Target-date funds are the fastest-growing choice in the 401(k) market. These "set it and forget it" investments are raking in the assets for good reason: They make the initial decision easy, and then run on "autopilot" through the investor's timeline to retirement.
But something notable has been happening inside the autopilot funds: Two behemoths, Fidelity Investments and T. Rowe Price, have been making pretty big adjustments, resetting the funds to "manual" in a sense. And you can learn a lot about target-date funds by taking a closer look at the changes.
1. Competition is heating up
As of September, Fidelity, T. Rowe and Vanguard Group controlled more than $400 billion of the total $546 billion in target-date fund assets, according to Lipper. Yet their dominance shows signs of vulnerability. When such funds came to prominence in 2005, the Big Three companies controlled 84 percent of assets. That's down to 74 percent.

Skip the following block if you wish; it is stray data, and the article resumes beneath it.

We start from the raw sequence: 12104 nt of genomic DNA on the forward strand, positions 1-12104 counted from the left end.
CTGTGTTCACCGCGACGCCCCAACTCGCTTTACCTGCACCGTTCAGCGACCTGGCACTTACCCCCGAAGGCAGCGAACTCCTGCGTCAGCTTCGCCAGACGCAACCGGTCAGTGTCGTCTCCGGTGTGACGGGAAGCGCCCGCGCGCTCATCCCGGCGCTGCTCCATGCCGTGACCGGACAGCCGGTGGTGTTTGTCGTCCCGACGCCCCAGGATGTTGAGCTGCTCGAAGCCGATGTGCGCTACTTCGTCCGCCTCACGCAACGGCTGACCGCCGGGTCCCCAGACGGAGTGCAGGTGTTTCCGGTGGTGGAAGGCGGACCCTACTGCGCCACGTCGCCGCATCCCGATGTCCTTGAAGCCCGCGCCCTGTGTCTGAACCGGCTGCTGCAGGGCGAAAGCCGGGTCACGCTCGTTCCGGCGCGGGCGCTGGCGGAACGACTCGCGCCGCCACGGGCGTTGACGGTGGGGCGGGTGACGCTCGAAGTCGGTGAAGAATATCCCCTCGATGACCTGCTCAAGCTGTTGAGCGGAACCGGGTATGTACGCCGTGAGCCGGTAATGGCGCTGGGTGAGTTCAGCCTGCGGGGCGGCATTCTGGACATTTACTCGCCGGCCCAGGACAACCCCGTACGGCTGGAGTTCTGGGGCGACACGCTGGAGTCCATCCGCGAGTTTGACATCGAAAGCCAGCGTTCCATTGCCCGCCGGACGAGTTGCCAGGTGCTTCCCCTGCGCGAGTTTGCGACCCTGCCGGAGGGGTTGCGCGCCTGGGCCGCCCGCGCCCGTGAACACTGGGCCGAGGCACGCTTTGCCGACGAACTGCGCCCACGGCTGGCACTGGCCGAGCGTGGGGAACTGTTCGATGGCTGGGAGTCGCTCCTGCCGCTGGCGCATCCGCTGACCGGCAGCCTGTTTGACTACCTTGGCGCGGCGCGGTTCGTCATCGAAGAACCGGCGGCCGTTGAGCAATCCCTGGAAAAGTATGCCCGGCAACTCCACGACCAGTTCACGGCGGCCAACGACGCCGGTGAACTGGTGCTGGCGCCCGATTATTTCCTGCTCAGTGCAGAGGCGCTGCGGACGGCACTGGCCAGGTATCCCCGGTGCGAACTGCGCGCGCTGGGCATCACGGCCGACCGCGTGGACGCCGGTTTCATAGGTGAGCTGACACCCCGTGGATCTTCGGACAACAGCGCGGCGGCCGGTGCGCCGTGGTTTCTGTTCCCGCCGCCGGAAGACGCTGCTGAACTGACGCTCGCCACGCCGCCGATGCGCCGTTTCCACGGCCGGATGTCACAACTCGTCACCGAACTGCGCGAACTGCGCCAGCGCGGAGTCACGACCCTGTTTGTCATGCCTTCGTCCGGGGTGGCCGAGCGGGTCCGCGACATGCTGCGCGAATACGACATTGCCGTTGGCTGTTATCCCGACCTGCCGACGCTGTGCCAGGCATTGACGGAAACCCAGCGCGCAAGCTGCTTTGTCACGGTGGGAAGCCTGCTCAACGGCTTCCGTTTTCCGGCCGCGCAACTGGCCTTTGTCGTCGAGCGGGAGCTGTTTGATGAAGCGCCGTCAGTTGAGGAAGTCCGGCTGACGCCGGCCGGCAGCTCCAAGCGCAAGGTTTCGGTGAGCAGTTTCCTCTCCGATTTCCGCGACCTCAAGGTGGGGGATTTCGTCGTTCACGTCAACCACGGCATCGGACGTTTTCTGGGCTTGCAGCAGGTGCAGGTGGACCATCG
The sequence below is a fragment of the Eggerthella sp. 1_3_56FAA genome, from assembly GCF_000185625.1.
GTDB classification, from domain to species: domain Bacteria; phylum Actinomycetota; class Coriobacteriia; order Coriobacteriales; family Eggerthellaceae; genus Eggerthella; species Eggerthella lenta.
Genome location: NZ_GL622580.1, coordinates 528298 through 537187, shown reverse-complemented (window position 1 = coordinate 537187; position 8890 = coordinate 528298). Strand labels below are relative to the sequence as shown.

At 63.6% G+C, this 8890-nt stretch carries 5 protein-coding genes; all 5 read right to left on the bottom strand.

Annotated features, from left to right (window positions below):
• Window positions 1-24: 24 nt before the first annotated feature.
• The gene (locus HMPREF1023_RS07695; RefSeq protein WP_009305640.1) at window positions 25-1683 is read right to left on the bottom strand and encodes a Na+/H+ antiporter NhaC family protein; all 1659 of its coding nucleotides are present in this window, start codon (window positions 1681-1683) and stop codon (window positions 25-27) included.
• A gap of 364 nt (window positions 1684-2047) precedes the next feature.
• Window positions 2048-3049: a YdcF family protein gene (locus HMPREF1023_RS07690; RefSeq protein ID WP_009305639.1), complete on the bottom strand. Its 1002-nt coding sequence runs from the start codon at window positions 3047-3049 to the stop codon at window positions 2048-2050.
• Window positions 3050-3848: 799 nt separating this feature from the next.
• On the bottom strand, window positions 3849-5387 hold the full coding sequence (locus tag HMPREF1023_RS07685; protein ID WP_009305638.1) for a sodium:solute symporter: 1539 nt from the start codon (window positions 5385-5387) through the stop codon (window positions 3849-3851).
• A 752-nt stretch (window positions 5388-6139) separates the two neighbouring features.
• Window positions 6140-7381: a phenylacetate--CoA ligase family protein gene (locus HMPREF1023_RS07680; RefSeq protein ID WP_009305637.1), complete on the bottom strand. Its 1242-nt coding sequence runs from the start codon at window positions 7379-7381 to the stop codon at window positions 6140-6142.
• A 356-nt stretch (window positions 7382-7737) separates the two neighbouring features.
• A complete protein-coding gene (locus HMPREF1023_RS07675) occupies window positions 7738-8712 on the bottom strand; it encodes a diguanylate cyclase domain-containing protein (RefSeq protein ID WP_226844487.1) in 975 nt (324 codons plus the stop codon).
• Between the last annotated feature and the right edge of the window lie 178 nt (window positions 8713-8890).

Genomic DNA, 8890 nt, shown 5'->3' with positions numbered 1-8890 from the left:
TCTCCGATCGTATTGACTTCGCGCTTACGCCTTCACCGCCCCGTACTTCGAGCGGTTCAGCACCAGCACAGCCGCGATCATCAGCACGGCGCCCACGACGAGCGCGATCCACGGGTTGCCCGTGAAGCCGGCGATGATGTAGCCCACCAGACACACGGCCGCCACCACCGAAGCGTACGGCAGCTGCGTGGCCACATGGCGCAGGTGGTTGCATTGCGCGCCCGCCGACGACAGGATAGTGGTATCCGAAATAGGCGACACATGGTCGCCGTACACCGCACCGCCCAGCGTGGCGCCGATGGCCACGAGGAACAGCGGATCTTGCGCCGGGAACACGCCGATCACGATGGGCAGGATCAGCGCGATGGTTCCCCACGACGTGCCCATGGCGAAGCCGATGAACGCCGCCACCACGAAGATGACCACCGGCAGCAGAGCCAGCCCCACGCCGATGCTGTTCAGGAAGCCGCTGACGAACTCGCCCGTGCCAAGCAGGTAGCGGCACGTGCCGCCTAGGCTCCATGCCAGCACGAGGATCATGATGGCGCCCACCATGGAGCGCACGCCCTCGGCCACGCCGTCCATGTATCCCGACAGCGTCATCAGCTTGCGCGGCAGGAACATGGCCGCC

The erosion of Fidelity's leadership position has been especially pronounced. The company controlled 61 percent of target-date fund assets in 2005 and is now down to 32 percent.
Meanwhile, even as the Big Three's overall share of the market has fallen, Vanguard and T. Rowe remain at all-time highs, with 26 percent and 17 percent, respectively.
The result of more competition means that, for an industry that tends to innovate at a glacial pace, your autopilot investment may be changing course more than you'd expect.
(Read more: Pros and cons of target-date funds)